Suitable organic polyisocyanates which may be employed in the preparation of the polyurethane compositions of this invention include a wide variety of aromatic, aliphatic and cycloaliphatic polyisocyanates. Typical polyisocyanates which may be employed include for example, 4,4'-methylenebis (phenylisocyanate); 2,4-toluene diisocyanate; 2,6-toluene diisocyanate; 1,5-naphthalene diisocyanate; tetramethylene diisocyanate; hexamethylene diisocyanate; pentamethylene diisocyanate; cyclohexyl-2,4-diisocyanate; 4,4'-methylenebis (cyclohexyl) diisocyanate; 2,4,6-tolylene triisocyanate; 4,4',4"-triphenylmethane triisocyanate; polyaryl polyisocyanates; and the like, as well as mixtures of such isocyanates. The preferred organic polyisocyanates are the diisocyanates, typified, for example, by the formula OCNR5 NCO wherein R5 is an aryl, aliphatic or cycloaliphatic group.
Ethlenically unsaturated alcohols which may be employed are those characterized by the formula ##STR2## wherein R6 is --H, or --CH3 ; R7 is --H, --CH3, or --C6 H5 ; and A is a divalent organic radical selected from the group consisting of ##STR3## wherein n is 3 to about 12, R8 is --H, --(CH2)m --CH3, --CH2 CL, ##STR4## CH2 OR9, or --CH2 OCH2 CH═CHR7 wherein m is an integer from zero to 10, and R9 is a phenyl or halogenated phenyl radical, alkyl or halogenated alkyl radical having from 2 to 4 carbon atoms, benzoxy or halogenated benzoxy radicals, phenoxy or halogenated phenoxy radical and R7 is as defined above.
The preferred ethylenically unsaturated alcohols are hydroxyalkyl acrylates characterized by the formula ##STR5## wherein R6 is --H or --CH3 ; and ##STR6## wherein n is 3 to 12; and
R8 is --H or --(CH2)m CH3 ;
wherein m is zero to 10.
Among the ethylenically unsaturated alcohols which may be employed are included, for example, allyl alcohol, 1-methyl allyl alcohol, 2-methyl allyl alcohol, allyl 2-hydroxyethyl ether, hydroxyalkyl acrylates and the like. The preferred ethylenically unsaturated alcohols are the hydroxyalkyl acrylates. The term "hydroxyalkyl acrylate" is employed in this specification and claims in a generic sense to include hydroxyalkyl acrylates as well as hydroxyalkyl methacrylates. Where reference is made to a specific compound of this type the appropriate species name -- acrylate or methacrylate -- is employed. Suitable hydroxy alkyl acrylates include, for example, 2-hydroxyethyl acrylate, 2-hydroxyethyl methacrylate, 2-hydroxy-1-methylethyl acrylate, 2-hydroxyl-1-methylethyl methacrylate, 2-hydroxypropyl acrylate, 2-hydroxypropyl methacrylate, 3-hydroxypropyl acrylate, 3-hydroxypropyl methacrylate, 2-hydroxybutyl acrylate, 2-hydroxybutyl methacrylate, 4-hydroxybutyl acrylate, 4-hydroxybutyl methacrylate, 2-hydroxypentyl acrylate 2-hydroxypentyl methacrylate, 5-hydroxypentyl acrylate, 5-hydroxypentyl methacrylate, 2-hydroxyhexyl acrylate, 2-hydroxyhexyl methacrylate, 6-hydroxyhexyl acrylate, 6-hydroxyhexyl methacrylate, 2-hydroxyheptyl acrylate, 2-hydroxyheptyl methacrylate, 7-hydroxyheptyl acrylate, 7-hydroxyheptyl methacrylate, 2-hydroxyoctyl acrylate, 2-hydroxyoctyl methacrylate, 2-hydroxydodecenyl acrylate, 2-hydroxydodecenyl methacrylate, 2-hydroxy-3-chloropropyl acrylate, 2-hydroxy-3-chloropropyl methacrylate and the like as well as mixtures of these. The preferred hydroxyalkyl acrylates or methacrylates are those wherein the alkyl group is 2 to 4 carbon atoms and most preferably hydroxypropyl methacrylate.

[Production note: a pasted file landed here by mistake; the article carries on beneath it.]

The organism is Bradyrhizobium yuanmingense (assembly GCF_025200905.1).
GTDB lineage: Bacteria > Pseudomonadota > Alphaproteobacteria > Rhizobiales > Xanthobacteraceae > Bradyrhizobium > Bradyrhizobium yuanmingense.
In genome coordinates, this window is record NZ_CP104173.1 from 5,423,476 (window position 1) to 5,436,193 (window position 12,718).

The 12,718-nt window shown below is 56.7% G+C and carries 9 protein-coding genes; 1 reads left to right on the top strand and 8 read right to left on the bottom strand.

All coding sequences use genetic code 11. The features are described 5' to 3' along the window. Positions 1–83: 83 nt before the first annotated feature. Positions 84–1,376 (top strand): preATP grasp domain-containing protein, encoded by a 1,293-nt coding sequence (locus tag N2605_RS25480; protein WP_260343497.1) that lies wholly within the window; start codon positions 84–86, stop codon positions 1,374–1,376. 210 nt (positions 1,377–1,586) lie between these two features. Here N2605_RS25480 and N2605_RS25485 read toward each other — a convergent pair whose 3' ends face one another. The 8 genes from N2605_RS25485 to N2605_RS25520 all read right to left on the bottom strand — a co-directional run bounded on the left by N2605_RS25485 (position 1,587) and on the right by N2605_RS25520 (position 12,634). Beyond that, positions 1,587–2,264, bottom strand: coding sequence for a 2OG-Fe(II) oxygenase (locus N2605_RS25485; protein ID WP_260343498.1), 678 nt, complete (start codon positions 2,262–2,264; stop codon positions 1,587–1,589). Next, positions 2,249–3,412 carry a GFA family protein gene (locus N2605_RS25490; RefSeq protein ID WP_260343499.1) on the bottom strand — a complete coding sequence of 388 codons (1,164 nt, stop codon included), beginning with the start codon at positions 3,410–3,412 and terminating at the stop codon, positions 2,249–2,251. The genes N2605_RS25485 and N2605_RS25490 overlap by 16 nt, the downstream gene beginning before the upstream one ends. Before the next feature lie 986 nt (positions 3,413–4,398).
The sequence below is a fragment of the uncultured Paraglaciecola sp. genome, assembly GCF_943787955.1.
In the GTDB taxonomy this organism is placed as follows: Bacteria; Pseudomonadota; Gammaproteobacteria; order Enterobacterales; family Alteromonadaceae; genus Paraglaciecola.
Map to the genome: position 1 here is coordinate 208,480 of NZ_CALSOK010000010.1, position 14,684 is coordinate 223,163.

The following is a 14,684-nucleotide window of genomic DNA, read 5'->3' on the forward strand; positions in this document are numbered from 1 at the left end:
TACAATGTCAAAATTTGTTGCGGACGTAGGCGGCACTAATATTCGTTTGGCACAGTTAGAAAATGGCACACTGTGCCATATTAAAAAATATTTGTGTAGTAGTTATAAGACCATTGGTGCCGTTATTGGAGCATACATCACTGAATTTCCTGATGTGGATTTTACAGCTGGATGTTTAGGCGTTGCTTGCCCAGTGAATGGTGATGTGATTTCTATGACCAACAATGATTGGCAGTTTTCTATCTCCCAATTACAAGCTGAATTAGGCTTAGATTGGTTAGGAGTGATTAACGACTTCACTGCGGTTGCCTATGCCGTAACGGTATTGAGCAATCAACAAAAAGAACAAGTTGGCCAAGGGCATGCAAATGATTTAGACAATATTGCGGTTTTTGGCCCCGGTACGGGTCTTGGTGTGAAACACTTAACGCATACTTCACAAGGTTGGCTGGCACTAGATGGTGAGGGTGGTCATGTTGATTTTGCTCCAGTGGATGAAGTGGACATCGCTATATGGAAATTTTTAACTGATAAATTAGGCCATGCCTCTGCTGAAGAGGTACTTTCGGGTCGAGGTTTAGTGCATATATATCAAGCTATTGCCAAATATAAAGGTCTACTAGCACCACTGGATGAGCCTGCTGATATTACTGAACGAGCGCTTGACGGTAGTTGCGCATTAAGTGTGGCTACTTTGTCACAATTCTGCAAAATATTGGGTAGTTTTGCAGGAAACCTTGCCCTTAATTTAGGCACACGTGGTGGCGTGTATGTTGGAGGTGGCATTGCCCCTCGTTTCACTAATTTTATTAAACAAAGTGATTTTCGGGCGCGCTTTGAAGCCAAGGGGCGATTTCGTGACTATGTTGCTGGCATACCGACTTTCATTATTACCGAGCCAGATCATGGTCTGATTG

The preparation of the urethane acrylates of this invention may be effected by first reacting the hydroxyalkylated novolac with an organic diisocyanate to form an isocyanate-terminated urethane, and subsequently reacting that intermediate isocyanate with an ethylenically unsaturated alcohol to form a vinyl terminated polyurethane, substantially free of unreacted isocyanate or hydroxyl groups. Alternatively, the three reactants, that is, the hydroxyalkylated novolac, diisocyanate and ethylenically unsaturated alcohol may be reacted together in a single step. In a preferred mode of preparation the ethylenically unsaturated alcohol is first reacted with the diisocyanate to form an isocyanate - terminated urethane, and subsequently that intermediate isocyanate is reacted with the hydroxyalkylated novolak. The reaction may be illustrated, in an idealized manner by the equation: ##STR7##
It will be appreciated that the foregoing equations and formulas represent idealized reactions and products and that various other side reactions may take place and other side products may be formed, normally in minor amounts.
The proportions of the components of the polyurethane, that is the hydroxyalkylated novolac, ethylenically unsaturated alcohol, and polyisocyanate, may vary but are preferably in a range sufficient to provide a ratio of NCO:OH of about 0.75 to about 1.3 and most preferably about 1 to provide a substantially fully reacted polyurethane. The proportions of the hydroxyl-bearing reactants, that is the oxyalkylated novolac and the ethylenically unsaturated alcohol, necessary to provide the aforementioned ratio of NCO:OH may vary but is preferably in the range of about 0.75 to about 2.3 hydroxyl equivalents of hydroxyalkylated novolac per mole of ethylenically unsaturated alcohol. Most preferably the proportions are such as to provide about 0.75 to about 1.3 hydroxyl equivalents of hydroxyalkylated novolac and about 0.15 to 1.3 moles of ethylenically unsaturated alcohol per mole of diisocyanate.